As a result of the workshops conducted by the Rights Clearance Assessment and Support Group (WG5), a report on best practice models for the practical process of rights clearance is available for interested parties.
On 27 October, 37 members of the EODOPEN project and the eBooks-on-Demand consortium participated in an online workshop to agree on best practice solutions for practical rights clearance, including relationships with Copyright Management Organisations. The discussion focused on existing problems and what practices are best for dealing with rights holders, workflows, accessing information, working with different user groups, handling risks and technical limitations.
Participants reported how existing national legal exemptions have led to institutional practices. This has implications for workflows, as different regulations also lead to different licensing systems in different countries. Most partners had either in-house or external legal counsel, which facilitated rights clearing. Rights clearing was usually done through direct communication with the author, publisher, institution or whoever held the rights. The most difficult situations were those where copyright was unclear, so much of the workflow focused on minimizing the risks associated with digitizing these works.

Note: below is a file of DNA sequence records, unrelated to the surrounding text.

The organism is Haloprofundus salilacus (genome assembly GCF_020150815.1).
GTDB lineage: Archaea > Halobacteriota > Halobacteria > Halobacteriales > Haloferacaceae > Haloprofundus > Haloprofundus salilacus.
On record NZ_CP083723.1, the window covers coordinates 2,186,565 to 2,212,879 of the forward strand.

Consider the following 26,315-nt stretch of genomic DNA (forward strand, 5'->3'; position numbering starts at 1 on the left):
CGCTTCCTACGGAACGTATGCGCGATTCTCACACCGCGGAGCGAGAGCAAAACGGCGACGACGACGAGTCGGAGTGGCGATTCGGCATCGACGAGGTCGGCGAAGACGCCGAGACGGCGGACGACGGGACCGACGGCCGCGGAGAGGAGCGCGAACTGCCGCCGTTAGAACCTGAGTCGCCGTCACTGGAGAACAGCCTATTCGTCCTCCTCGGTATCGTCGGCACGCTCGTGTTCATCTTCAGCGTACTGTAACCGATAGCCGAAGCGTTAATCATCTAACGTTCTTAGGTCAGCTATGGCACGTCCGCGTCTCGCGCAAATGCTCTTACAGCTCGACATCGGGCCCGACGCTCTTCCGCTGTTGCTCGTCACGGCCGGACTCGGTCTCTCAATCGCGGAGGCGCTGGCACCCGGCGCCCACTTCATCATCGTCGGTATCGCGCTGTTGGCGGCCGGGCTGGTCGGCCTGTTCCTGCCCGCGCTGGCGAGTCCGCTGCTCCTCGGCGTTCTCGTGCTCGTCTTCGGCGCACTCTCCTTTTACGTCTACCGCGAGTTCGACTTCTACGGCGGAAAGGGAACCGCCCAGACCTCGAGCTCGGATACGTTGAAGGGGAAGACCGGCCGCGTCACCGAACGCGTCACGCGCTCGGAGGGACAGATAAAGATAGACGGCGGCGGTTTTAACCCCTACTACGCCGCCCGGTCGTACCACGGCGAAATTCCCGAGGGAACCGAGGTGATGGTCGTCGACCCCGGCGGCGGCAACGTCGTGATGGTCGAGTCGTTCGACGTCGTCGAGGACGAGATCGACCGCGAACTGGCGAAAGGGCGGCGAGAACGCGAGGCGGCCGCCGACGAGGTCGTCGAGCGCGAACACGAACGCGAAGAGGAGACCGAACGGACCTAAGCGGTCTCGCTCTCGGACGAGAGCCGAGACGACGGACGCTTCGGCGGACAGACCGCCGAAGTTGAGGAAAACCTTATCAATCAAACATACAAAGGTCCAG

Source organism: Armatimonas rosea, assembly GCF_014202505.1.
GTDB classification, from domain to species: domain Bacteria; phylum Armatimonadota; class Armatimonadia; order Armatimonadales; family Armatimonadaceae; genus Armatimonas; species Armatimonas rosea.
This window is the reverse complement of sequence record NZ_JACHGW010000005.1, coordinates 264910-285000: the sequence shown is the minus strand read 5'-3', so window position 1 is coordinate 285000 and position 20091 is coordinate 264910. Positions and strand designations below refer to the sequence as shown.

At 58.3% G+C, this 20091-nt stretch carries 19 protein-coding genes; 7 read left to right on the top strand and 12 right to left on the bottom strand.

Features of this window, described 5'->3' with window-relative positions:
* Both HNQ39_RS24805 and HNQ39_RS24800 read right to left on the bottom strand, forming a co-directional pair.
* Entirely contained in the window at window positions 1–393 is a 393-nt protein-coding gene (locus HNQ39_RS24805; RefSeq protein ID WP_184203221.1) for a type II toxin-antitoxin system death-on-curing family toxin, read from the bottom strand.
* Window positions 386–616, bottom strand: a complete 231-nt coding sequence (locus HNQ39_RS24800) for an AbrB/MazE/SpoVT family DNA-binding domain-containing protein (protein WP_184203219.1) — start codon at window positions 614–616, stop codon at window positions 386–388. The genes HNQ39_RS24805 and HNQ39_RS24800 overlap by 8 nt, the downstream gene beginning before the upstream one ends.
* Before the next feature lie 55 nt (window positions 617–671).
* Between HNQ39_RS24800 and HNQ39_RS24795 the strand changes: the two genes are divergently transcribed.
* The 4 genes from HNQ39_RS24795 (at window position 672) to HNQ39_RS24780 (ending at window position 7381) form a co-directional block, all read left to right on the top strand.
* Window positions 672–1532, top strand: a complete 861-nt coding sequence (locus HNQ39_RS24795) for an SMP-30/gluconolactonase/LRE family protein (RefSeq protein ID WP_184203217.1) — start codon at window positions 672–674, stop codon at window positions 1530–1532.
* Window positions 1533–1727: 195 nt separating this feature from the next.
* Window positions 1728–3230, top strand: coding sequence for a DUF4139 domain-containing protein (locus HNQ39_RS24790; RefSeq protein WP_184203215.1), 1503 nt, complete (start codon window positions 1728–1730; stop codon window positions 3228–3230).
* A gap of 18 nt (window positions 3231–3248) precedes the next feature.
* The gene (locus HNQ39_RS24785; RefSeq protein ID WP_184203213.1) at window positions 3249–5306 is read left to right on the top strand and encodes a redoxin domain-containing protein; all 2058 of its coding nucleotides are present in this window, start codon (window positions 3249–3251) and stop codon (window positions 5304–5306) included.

Generally, access to out-of-copyright works was granted as these were the easiest cases. Access to digital versions was often limited to national boundaries. For copyright works, access was usually limited to premises. Technical restrictions were in place to mitigate the risk. Participants shared how flexible model workflows are best suited to different scenarios, however, they are currently constrained by Digital Single Market Directive.
The results of the October workshop were evaluated during the practice session on 5 November. It was concluded that for a best practice model to work it is important to establish whether permission is needed, identify the rights holders and what rights are needed, contact the rights holders and negotiate permission. There is the problem of adapting this across Europe. Uncertainty about the forthcoming Digital Single Market Copyright Directive made it difficult to agree on general practices that would work across borders.
The preparatory workshop on 27 October and the follow-up workshop on 5 November, therefore, served to prepare and gather information in advance of the national workshops to be held in 11 EODOPEN partner countries between 1 April 2021 and 31 December 2023.
You can read the full report here:
EODOPEN or eBooks-On-Demand-Network Opening Publications for European Netizens is a four-year project co-funded by European Commission’s Culture Programme.
May 14, 2021